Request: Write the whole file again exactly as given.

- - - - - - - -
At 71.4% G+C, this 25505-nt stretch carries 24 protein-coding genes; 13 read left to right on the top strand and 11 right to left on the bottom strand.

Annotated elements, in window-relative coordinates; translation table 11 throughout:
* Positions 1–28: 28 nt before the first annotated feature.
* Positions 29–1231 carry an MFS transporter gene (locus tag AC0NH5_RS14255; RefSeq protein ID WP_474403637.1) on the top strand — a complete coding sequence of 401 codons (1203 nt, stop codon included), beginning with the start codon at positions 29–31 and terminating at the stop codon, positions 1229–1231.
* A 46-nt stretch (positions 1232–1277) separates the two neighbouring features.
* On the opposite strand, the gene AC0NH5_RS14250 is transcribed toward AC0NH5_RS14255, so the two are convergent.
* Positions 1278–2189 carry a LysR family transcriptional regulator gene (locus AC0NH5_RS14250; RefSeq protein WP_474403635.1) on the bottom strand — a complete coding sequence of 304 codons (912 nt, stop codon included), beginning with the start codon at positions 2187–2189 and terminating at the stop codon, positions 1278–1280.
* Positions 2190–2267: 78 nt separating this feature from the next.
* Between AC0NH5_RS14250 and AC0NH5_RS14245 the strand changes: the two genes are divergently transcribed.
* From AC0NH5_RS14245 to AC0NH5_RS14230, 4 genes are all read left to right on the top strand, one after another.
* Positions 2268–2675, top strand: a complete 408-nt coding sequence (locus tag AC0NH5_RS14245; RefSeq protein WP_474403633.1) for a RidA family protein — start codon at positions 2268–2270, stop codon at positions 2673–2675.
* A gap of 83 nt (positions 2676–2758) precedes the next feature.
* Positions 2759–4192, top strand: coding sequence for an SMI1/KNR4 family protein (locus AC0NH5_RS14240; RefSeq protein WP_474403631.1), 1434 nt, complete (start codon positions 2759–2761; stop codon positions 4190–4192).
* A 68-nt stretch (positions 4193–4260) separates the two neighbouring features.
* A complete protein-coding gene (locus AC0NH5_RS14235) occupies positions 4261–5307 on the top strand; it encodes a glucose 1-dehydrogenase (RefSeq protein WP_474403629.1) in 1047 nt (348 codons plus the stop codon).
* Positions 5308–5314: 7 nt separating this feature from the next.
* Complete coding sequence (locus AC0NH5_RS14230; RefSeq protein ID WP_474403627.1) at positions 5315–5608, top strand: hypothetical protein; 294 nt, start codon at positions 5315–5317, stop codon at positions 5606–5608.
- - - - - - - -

At 71.4% G+C, this 25505-nt stretch carries 24 protein-coding genes; 13 read left to right on the top strand and 11 right to left on the bottom strand.

Annotated elements, in window-relative coordinates; translation table 11 throughout:
* Positions 1–28: 28 nt before the first annotated feature.
* Positions 29–1231 carry an MFS transporter gene (locus tag AC0NH5_RS14255; RefSeq protein ID WP_474403637.1) on the top strand — a complete coding sequence of 401 codons (1203 nt, stop codon included), beginning with the start codon at positions 29–31 and terminating at the stop codon, positions 1229–1231.
* A 46-nt stretch (positions 1232–1277) separates the two neighbouring features.
* On the opposite strand, the gene AC0NH5_RS14250 is transcribed toward AC0NH5_RS14255, so the two are convergent.
* Positions 1278–2189 carry a LysR family transcriptional regulator gene (locus AC0NH5_RS14250; RefSeq protein WP_474403635.1) on the bottom strand — a complete coding sequence of 304 codons (912 nt, stop codon included), beginning with the start codon at positions 2187–2189 and terminating at the stop codon, positions 1278–1280.
* Positions 2190–2267: 78 nt separating this feature from the next.
* Between AC0NH5_RS14250 and AC0NH5_RS14245 the strand changes: the two genes are divergently transcribed.
* From AC0NH5_RS14245 to AC0NH5_RS14230, 4 genes are all read left to right on the top strand, one after another.
* Positions 2268–2675, top strand: a complete 408-nt coding sequence (locus tag AC0NH5_RS14245; RefSeq protein WP_474403633.1) for a RidA family protein — start codon at positions 2268–2270, stop codon at positions 2673–2675.
* A gap of 83 nt (positions 2676–2758) precedes the next feature.
* Positions 2759–4192, top strand: coding sequence for an SMI1/KNR4 family protein (locus AC0NH5_RS14240; RefSeq protein WP_474403631.1), 1434 nt, complete (start codon positions 2759–2761; stop codon positions 4190–4192).
* A 68-nt stretch (positions 4193–4260) separates the two neighbouring features.
* A complete protein-coding gene (locus AC0NH5_RS14235) occupies positions 4261–5307 on the top strand; it encodes a glucose 1-dehydrogenase (RefSeq protein WP_474403629.1) in 1047 nt (348 codons plus the stop codon).
* Positions 5308–5314: 7 nt separating this feature from the next.
* Complete coding sequence (locus AC0NH5_RS14230; RefSeq protein ID WP_474403627.1) at positions 5315–5608, top strand: hypothetical protein; 294 nt, start codon at positions 5315–5317, stop codon at positions 5606–5608.